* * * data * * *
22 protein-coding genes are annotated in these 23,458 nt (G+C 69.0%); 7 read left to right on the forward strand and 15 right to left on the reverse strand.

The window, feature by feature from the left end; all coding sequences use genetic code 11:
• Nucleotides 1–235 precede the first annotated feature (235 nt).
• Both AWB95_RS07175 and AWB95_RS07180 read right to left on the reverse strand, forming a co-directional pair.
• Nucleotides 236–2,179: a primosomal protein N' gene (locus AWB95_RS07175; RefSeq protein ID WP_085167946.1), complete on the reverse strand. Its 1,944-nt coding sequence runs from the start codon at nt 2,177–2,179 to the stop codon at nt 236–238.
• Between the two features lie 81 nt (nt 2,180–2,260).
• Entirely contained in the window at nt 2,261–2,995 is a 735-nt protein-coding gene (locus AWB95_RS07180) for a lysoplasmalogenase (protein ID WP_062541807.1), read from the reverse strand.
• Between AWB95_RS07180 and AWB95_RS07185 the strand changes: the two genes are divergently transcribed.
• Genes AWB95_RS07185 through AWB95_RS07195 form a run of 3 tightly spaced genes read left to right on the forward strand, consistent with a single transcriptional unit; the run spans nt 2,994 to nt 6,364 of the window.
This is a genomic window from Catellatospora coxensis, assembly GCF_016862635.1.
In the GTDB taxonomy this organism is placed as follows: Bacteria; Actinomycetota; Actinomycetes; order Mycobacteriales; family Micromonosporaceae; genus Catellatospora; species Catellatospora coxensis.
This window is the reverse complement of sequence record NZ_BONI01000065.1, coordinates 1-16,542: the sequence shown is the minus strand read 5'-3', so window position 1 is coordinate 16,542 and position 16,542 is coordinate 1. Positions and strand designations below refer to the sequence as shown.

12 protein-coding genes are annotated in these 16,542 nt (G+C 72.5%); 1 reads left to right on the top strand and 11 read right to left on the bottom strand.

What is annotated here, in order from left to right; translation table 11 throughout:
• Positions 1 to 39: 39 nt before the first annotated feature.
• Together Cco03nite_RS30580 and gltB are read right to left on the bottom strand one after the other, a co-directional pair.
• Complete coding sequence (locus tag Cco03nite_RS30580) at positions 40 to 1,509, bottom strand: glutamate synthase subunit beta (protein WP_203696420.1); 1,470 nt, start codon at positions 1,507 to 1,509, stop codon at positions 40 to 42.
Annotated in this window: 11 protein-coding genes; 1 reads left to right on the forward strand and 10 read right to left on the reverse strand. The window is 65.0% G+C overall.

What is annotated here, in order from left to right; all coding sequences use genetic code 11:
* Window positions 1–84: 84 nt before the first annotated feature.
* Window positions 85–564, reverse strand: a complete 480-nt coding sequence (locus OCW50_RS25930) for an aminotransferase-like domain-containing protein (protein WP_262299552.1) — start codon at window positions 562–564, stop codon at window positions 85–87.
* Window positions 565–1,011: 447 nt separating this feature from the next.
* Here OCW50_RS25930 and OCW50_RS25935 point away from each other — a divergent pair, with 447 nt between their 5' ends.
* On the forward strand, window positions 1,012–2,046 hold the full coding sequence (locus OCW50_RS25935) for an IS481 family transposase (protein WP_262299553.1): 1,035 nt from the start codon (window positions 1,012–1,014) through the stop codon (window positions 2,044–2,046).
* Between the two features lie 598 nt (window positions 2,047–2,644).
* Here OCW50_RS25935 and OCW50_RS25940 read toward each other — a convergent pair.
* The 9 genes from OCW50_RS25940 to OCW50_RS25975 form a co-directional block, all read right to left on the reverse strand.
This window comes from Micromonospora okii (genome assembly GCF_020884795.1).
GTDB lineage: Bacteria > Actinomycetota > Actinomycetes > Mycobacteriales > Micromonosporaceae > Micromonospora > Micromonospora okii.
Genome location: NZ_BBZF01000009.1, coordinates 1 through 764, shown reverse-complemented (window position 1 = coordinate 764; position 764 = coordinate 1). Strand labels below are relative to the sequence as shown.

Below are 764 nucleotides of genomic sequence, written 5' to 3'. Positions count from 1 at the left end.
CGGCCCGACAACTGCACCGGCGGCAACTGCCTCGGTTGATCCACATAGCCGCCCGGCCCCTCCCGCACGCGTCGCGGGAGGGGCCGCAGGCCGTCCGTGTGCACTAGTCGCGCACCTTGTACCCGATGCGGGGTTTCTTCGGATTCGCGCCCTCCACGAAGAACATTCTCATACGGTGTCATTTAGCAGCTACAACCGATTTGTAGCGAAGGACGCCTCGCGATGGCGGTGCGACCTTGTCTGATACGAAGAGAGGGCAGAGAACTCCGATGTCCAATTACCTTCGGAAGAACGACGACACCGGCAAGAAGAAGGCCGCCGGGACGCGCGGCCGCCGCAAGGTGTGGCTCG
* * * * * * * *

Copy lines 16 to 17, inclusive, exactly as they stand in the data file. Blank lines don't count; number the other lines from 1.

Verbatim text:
• Together Cco03nite_RS30580 and gltB are read right to left on the bottom strand one after the other, a co-directional pair.
• Complete coding sequence (locus tag Cco03nite_RS30580) at positions 40 to 1,509, bottom strand: glutamate synthase subunit beta (protein WP_203696420.1); 1,470 nt, start codon at positions 1,507 to 1,509, stop codon at positions 40 to 42.